Whitey’s Gambit – The Recusal Motion

J.W. Carney has filed a motion which asks Judge Stearns to remove himself as trial judge of Whitey Bulger.  He indicated, according to reports, he’s going to call him as a witness during the motion hearing to question Stearns about his involvement in any cases relating to Whitey while he was in the office.

Carney’s position is that because Stearns was an assistant  US Attorney (AUSA) in the Boston office when Bulger’s status as an FBI informant was known by others in in that office or in the alternative during a time Bulger was a target of that office he cannot be impartial.

During Stearns’s time other AUSAs such as Judge Mark Wolf, FBI Director Mueller, and former Strike Force Head O’Sullivan were there.  William Weld was US Attorney.

Judge Wolf heard the case against Stevie Flemmi.  He had been chief of the public corruption unit.  He didn’t recuse himself nor was he asked.

I initially thought when I heard of the motion “bad idea.”  Stearns is probably as good as any other judge on the bench to handle the case.   Whitey doesn’t want Tauro or Young, both good judges, but they really run a hard ship that constantly plows forward offering little time for respite.  Stearns will take his foot off the pedal on occasion.  As far as the other judges, I don’t think any could be as beneficial to a defendant as Stearns.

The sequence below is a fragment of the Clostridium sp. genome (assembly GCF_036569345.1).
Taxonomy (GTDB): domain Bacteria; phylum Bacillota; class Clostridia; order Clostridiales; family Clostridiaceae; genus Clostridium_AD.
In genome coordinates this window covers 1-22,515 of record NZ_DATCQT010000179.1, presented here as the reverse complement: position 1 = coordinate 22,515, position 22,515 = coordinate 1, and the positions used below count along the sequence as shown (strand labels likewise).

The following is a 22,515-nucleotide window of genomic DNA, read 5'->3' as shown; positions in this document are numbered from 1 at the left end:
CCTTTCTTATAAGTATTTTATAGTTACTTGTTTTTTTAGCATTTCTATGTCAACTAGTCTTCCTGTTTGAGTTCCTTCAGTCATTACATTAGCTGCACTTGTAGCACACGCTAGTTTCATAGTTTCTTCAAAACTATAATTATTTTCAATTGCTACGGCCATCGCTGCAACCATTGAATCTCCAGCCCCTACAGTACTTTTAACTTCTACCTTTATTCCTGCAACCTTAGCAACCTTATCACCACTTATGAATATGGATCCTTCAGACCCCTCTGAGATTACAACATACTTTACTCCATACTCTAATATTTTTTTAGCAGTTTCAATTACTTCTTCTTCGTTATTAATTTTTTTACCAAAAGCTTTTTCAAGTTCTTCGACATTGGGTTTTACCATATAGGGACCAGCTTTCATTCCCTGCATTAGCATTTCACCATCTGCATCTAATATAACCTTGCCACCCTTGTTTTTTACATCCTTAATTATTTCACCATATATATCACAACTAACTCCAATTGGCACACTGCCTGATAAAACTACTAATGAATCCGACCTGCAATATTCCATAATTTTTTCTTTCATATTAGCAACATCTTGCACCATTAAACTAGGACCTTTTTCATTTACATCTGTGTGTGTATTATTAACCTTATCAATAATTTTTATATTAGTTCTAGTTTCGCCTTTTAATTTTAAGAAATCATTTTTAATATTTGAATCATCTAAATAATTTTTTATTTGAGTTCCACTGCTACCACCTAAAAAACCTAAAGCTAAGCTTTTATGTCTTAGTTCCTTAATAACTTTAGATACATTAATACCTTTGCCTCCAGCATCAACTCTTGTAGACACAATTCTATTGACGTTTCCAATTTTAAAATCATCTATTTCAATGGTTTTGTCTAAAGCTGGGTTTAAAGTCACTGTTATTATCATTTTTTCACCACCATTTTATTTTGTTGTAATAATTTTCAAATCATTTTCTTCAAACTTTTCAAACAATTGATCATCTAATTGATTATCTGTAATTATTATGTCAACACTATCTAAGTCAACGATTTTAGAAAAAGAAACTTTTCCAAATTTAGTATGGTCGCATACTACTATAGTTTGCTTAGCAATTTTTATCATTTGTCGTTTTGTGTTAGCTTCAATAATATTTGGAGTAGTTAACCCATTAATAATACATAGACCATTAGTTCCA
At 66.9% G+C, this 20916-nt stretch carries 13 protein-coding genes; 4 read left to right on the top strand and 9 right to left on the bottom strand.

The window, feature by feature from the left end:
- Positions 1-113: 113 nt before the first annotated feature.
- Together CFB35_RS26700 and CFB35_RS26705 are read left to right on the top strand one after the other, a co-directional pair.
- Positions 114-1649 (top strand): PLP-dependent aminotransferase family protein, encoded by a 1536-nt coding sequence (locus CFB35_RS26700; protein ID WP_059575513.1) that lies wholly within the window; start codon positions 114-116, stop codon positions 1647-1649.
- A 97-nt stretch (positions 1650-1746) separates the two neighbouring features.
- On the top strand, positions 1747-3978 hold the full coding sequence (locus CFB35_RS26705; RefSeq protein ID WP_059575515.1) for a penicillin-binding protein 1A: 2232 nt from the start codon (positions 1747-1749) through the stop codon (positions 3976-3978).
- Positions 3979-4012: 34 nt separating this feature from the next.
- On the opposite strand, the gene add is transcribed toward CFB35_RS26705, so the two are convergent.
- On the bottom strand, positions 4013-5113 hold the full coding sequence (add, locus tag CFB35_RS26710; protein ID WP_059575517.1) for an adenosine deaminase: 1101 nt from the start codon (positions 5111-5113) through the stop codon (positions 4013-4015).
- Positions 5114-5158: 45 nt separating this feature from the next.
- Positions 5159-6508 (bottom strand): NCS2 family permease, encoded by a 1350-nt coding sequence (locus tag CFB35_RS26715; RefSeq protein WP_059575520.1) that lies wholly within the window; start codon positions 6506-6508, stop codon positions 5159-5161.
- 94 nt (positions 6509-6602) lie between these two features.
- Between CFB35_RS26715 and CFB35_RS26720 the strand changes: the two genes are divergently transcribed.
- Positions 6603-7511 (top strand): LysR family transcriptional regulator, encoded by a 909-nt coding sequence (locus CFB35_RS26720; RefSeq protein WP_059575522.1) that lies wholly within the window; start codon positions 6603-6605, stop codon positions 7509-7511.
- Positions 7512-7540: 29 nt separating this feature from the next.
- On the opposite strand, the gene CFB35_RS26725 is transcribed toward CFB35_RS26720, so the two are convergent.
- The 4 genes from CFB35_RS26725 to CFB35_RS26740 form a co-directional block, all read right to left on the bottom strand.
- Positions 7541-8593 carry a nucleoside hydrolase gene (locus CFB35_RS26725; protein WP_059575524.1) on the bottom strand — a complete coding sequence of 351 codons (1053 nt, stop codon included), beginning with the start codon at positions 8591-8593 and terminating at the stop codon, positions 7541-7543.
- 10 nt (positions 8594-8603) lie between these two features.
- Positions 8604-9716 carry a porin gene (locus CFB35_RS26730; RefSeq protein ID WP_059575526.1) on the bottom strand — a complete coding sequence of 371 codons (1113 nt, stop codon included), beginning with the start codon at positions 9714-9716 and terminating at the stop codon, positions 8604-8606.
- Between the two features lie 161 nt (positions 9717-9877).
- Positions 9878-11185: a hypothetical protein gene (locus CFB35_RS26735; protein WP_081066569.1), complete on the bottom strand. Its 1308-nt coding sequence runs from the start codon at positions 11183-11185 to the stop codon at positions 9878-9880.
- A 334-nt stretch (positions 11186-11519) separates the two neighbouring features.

Stearns handled Kevin Weeks’s case.  Weeks will be a major witness against Whitey.  Stearns gave Weeks a nice gift of a sentence for his agreement to bear witness against Whitey.  Carney may argue that is some sort of imprimatur that affects Stearns’s impartiality?

I initially thought that this case is going to be a long trial.  Whitey doesn’t have anything else to do with his time but even then, he’d like a day off every once in a while.   It’s a mistake to change judges.

Then I realized Carney’s move is a bluff.  He knows as well as I do that he won’t prevail on the motion. So what is its purpose?

Carney wants to buy some time and get some more media time.  My present thinking is the last thing that Whitey wants is a trial.  What he wants is to strengthen the cards he has in his hands as he works on a deal.

Carney needs the time to go to Oklahoma and Florida and get those states to drop the death penalty case against Whitey and agree to go along with whatever sentence Whitey gets in Boston.

Martorano who actually pulled the trigger in Florida and Oklahoma had Frank DiMento as his lawyer.  DiMento is the best there is and it took him over a year to put the pieces together.  It’ll take Carney a somewhat longer time.

While he’s doing that he wants to keep the pressure on the local judges.  Threatening to call Stearns as a witness is one way to do that.  He’s trying to put the judges in the mindset that they’d like to see the case go away so that they can get down to more meaningful business.

Not that Whitey’s case isn’t meaningful in its own way.  But we all know (even Whitey) that he’s never getting back on the street.  What judge wants to waste his judicial time on an 82 year old guy who is in that position?  We know the ending.